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The $15 Minimum Wage

  1. Sychophantastic profile image82
    Sychophantasticposted 2 years ago

    What do you think of Nick Hanauer's suggestion that we have a $15 minimum wage?

    His article suggesting this can be found here:

    http://topinfopost.com/2014/06/30/ultra … are-coming

    1. wilderness profile image97
      wildernessposted 2 years ago in reply to this

      I think we should go ahead and do it.  And double my SS payments at the same time, and let government intervene in the wages of my children and get them all doubled, too.  Then, to prevent all business from going under, we can have government force the doubling in price of every product and service in the country.

      And when it's all done and over, we'll all be exactly where we are now but with a massive increase in government controls.  Which is always a good thing, right?

      1. bBerean profile image59
        bBereanposted 2 years ago in reply to this

        I think they might have been testing the waters on this premise when they raised the gas prices 100% over the last 6 years.  Their so innovative and proactive!

        1. wilderness profile image97
          wildernessposted 2 years ago in reply to this

          ??  According to http://www.eia.gov/tools/faqs/faq.cfm?id=247&t=10 the average price of a gallon of gas 6 years ago (July 7,2008) was $4.11.  My area is going for $3.75 - a decrease of 9%, not a twofold increase.

          1. bBerean profile image59
            bBereanposted 2 years ago in reply to this

            Looks like lots of numbers fly around this topic.  Throw this in your mix for what it is worth:

            http://www.gasbuddy.com/gb_retail_price_chart.aspx

            Set it to a 6 year time period and create a graph.  This supports the doubling argument.  I have to run premium and I remember paying half as much, (and complaining about it).  wink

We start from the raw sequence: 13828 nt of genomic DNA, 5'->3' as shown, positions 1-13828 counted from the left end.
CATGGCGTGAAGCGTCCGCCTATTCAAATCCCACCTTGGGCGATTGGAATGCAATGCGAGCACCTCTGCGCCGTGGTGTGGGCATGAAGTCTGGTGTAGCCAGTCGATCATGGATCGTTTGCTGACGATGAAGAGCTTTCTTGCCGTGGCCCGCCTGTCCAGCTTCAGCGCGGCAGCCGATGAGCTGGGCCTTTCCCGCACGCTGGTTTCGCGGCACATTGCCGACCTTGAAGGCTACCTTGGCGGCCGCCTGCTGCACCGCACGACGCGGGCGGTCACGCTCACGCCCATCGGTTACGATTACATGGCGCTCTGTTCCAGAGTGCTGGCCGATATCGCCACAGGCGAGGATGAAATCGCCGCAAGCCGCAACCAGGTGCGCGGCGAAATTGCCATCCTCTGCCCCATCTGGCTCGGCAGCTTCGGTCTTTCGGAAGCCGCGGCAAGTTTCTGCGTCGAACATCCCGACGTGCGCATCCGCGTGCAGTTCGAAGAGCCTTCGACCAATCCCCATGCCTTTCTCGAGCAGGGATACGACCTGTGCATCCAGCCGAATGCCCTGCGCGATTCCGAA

2. gmwilliams profile image85
        gmwilliamsposted 2 years ago in reply to this

        The motto of this country USED to be ask not what your country can do for you but what YOU can do for your country; it is now ask not what you can do for your country but what YOUR COUNTRY can do for you and OWES you.    America is becoming the big welfare state.   

        No, minimum wage should not be raised to $15 hourly.  The context of minimum wage is that the job is a step off to better jobs.  Minimum wage jobs are for those with no experience nor skills.   That is why it is called MINIMUM WAGE.   When one gains the prerequisite experience, wages increase.   People earn according to their skills and education.   People with little skills and education earn....well, LESS.  That is the way it should be.  To raise minimum wage is, in essence, rewarding people with little or no skills nor education.   That is not good business practice nor sense.  Hell, keep minimum wage the way it is, adjusted to inflation of course!  Welcome to ENTITLED America, not hard-working America!

        1. Sychophantastic profile image82
          Sychophantasticposted 2 years ago in reply to this

          We're talking about a living wage. Minimum wage is not a living wage. When minimum wage is not a living wage, then those people must turn to government for basic needs and we all pay for that. Raising the minimum wage is posed in the article (if you read it) as a possible solution for helping us all STOP paying for those who need that government help.

  2. Sychophantastic profile image82
    Sychophantasticposted 2 years ago

    Did you read the article, Wilderness? He's arguing for less government and that raising the minimum wage will actually reduce the size of government because people will need fewer services. Certainly, all those Walmart employees on Medicare might be off the government dole.

    1. wilderness profile image97
      wildernessposted 2 years ago in reply to this

      I'm sorry, but the terms "less government" and "raise minimum wage" are the antithesis of each other.

      And providing higher wages does NOT take people off charity.  All it means is that the so called poverty level must again be raised so that people can still get their free money and luxuries.

      1. John Holden profile image60
        John Holdenposted 2 years ago in reply to this

        Yes, everybody knows that it essential for many to live in poverty so that others can claim their rightful heritage, more of the money.

        1. wilderness profile image97
          wildernessposted 2 years ago in reply to this

          Or at least it is essential to claim it is so.  If we don't claim that people rich beyond anything our grandparents dreamed of is actually poverty stricken and starving to death, it means we can't collect and give away vast sums of money.  And that means politicians lose control over the people and their votes.  Obviously unacceptable.

          1. Sychophantastic profile image82
            Sychophantasticposted 2 years ago in reply to this

            C'mon, Wilderness. You must understand the basic concept of this.